Cheese in the Kitchen

November 30, 2016

“Can I substitute ____ for ____?” Ancient Heritage gets this question a lot from farmer’s market shoppers eager to cook with locally sourced ingredients. This blog post is for those cooks! My personal interest in cheese began when I learned to cook. Recipes often call for specific cheeses: Parmigiano Reggiano, Pecorino Romano, Roquefort, Gruyère and Emmentaler, to name a few. My learning curve was steep, having grown up in a household where cheese came in single-serving orange squares, shaker cans, or bags of shreds. What properties did these “fancy” cheeses have that made them the best choice for a recipe? This post is dedicated to exploring those properties, particularly as they relate to making substitutions.

             First off, if the specified cheese is unfamiliar, search the Internet for pictures of it in action, e.g., “melted pecorino sardo,” or “grated Gruyère.” Below are images of two Ancient Heritage cheeses melting: Hannah, a hard-aged cheese, and Adelle, a soft-ripened one. Hannah creates short strings when it is very hot and cools to a crispy, chewy texture.

Melting stages of Hannah cheese

Adelle behaves differently depending on how old the round is. A firm, young round will melt around the edges but remain mostly solid on the interior.

Melting stages of Adelle cheese

In contrast, a soft, aged round will be mostly liquid already, and the portion that is solid will liquefy quickly upon being heated.

melting stages of ripe Adelle cheese

            While there are no hard-and-fast rules that answer the substitution question, below are strategies to help determine what will work and what won’t. Essential properties to consider are moisture content, salt level, and flavor intensity. Hard cheeses have low moisture content, while soft cheeses are high in moisture. Hard cheeses are typically saltier than soft cheeses (with the distinct exception of feta.) Flavor intensity takes the most experience to evaluate, but memorizing a few categories to be wary of will help tremendously.

             First of all, note the volume of cheese required in relation to the volume of other ingredients. How prominently does it figure into the dish? If it takes a starring role, you will need a cheese with properties very similar to the one listed. Particularly, a high-moisture soft cheese will not do where a low-moisture hard cheese is called for and vice versa.

            Perhaps the cheese plays a supporting role. It will either be well-mixed with other ingredients, serving as a salt-and-fat boost, or function on its own, in pockets or layers within the final dish. Read the recipe instructions in their entirety to understand which is the case. If a modest amount of cheese is all mixed up with other ingredients, subbing a rather different cheese can be successful. For example, if a pasta filling calls for fresh chèvre (high moisture), to be blended with squash and herbs and then piped into shells, the most important factor in making a substitution is getting the filling to a smooth, easily-piped consistency. Go ahead and sub grated Gruyère (medium moisture), just be prepared to add a touch of liquid (cream, water or stock) to make up for that bit of missing moisture.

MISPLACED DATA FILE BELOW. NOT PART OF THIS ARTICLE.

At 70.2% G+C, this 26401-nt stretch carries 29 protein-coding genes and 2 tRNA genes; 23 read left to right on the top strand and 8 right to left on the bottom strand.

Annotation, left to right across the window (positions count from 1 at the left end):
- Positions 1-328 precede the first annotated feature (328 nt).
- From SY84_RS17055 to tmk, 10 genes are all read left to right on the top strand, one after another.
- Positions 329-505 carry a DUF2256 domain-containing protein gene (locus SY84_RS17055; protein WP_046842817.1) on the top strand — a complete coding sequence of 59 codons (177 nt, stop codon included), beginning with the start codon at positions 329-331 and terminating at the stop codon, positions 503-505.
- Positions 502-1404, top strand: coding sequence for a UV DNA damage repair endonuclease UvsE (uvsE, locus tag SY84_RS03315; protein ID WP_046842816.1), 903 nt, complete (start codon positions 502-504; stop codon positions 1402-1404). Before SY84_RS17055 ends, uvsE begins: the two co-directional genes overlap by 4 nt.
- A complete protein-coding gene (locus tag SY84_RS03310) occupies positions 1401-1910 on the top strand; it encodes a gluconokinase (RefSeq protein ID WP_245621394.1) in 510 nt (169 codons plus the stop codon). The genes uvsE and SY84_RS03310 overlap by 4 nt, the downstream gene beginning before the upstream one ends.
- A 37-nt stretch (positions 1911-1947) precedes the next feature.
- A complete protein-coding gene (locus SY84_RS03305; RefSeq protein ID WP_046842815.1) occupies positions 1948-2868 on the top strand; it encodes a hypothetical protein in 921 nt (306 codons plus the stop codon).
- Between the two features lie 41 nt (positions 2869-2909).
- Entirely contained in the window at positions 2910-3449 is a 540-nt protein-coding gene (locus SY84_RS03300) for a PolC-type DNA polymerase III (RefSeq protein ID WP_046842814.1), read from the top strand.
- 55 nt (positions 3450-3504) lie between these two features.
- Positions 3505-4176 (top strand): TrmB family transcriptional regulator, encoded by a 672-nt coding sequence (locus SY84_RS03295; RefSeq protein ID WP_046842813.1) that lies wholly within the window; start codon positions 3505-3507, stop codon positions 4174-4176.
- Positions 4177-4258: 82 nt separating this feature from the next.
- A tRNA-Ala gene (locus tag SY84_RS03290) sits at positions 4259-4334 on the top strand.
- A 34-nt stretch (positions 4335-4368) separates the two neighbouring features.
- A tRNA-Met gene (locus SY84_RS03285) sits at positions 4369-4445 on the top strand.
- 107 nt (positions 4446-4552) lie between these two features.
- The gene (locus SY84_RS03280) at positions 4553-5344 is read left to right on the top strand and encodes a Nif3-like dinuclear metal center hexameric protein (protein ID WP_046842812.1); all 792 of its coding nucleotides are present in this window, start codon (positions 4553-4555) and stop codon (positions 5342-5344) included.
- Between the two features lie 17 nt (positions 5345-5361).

Melting characteristics become key in the case of melted layers or toppings. Personal preference will dictate how far to stray on this point. For me, gooey, stretchy strings are non-negotiable in French Onion Soup, and lasagna without a slightly-crispy topping is no lasagna at all. While I draw hard lines in those cases, I will make almost any substitution on panini and bruschetta.

            If the cheese is employed as a topping, unheated, decide how important final texture is to the end result. A salad with many soft ingredients will be rather mushy altogether if you sub chunks of chèvre for grated Parmesan. However, that block of slightly-dried-out aged cheddar knocking around in the back of your cheese drawer will do perfectly! If it’s really REALLY hard, microwave it for 10-15 seconds to soften it enough to grate.

            Flavor compatibility is the final element to consider. Certain cheeses’ standout flavor elements make them unsuitable for some applications. In general, beware substituting a strongly-flavored cheese for an equally-intense one of a different category. Types to be careful with are: extra-sharp cheddars, funky blues, ripe Bries, alpine-styles (swiss) aged over one year, goudas aged over two years, or washed-rind styles. When a recipe calls for one of the above, and you must choose an alternate, go for something milder. Cow’s milk cheeses are typically milder than cheeses made from other milks. So, if a recipe calls for Manchego, (medium-moisture, sheep’s milk) use a medium-moisture cow’s milk cheese, like a mild cow’s milk cheddar or mozzarella. Hannah is a natural choice in place of Manchego.

            Once you decide to substitute, it is imperative to taste for salt instead of blindly adding what a recipe states. Cheeses vary wildly in regards to saltiness, and as the old saying goes, salt can always be added but never removed.

            Now, some inspiration to get you into the kitchen: Delicata Squash Gratin with Apple, Hannah cheese, and Thyme. Many thanks to chef Cory Schreiber for showcasing Hannah at her best. Happy cooking!

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